Adding a ventilation system to your home can keep indoor air from being stagnant and manage humidity levels.
How Indoor Air Quality Affects Your Health
Mold, pollen and pet dander are ordinary pollution sources in your home. Other supplies include household cleaners and volatile organic compounds (VOCs).
VOCs can be released by products in your home, such as building materials, flooring or furniture. They can also be located in various air fresheners and scented candles. Increased VOCs can result in respiratory irritation, headaches and dizziness, among other symptoms.
Multiple scientific studies have found respiratory diseases, asthma and other illnesses are linked to bad indoor air quality. Allergies can also be aggravated by indoor air quality troubles.
10 Signs Your Home has Poor Indoor Air Quality
If your family has symptoms that are bad at home and improve when you leave, you may be affected by indoor pollution. You should also talk to your doctor if you’re concerned about your health.
- Ongoing cold or flu symptoms. A sore throat or runny nose that never goes away could be connected to air quality. This is especially true if you don’t have symptoms when you leave your home.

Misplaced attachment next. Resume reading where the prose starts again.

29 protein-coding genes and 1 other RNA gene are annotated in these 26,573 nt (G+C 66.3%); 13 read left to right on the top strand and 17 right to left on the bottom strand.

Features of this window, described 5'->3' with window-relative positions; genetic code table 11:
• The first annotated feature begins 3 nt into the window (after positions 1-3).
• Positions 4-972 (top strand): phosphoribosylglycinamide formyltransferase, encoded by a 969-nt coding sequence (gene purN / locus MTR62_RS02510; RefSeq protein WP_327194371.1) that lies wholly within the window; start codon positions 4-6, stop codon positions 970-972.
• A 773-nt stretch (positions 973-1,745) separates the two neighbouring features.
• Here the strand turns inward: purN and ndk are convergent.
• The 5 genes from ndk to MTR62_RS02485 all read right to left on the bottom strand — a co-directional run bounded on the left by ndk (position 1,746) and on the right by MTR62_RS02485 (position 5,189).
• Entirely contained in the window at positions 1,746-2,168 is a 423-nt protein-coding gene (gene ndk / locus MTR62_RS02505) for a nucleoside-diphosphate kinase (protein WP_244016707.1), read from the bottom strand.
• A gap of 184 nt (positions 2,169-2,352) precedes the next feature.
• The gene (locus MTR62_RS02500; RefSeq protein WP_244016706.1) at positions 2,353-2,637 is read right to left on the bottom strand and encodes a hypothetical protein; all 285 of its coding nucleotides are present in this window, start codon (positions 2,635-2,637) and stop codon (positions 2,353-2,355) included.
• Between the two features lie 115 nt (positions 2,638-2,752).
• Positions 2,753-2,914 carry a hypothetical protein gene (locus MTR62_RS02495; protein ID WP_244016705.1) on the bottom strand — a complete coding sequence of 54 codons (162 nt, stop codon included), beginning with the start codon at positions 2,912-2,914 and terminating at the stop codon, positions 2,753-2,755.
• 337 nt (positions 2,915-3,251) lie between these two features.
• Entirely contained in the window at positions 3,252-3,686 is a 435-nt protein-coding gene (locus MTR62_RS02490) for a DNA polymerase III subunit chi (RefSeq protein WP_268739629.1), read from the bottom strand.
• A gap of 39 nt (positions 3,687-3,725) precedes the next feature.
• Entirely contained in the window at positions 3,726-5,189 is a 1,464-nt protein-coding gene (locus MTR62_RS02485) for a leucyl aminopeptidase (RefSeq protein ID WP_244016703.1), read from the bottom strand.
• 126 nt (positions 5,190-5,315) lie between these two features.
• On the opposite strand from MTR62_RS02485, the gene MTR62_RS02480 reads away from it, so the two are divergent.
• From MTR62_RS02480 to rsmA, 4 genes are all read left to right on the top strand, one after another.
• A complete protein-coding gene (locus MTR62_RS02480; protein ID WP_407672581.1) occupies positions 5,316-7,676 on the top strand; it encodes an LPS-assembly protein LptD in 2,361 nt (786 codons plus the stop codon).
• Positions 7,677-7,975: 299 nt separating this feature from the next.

- Watery, itchy or dry eyes. Your eyes are susceptible to indoor pollution and may react by turning dry, itchy or watery.
- Fatigue or feeling dizzy. Breathing in chemical pollutants can impact your energy levels.
- Constant asthma attacks. Dust, pet dander, smoke and other triggers can be diffused through the air or get stuck in carpet.
- Coughing and sneezing. Allergies or colds can lead to these symptoms, but they shouldn’t be worse at home.
- Heavy dust despite periodic cleaning. You may need to upgrade your air filter or install a filtration system from Service Experts Heating & Air Conditioning.
- Humidity issues. Dryness can cause red eyes and increase respiratory problems. Too much moisture can lead to mold or mildew growth.
- Stale odors. Mold or mildew thrives when the humidity in your home is too high.
- Hot or cold spots. This can be tied to air quality, especially if your HVAC system is having problems controlling temperature and humidity.
- Nausea. This can be a reaction to the chemicals or pollutants in your home. It can also be a warning of high carbon monoxide levels. Make sure that you have a working carbon monoxide detector in your home.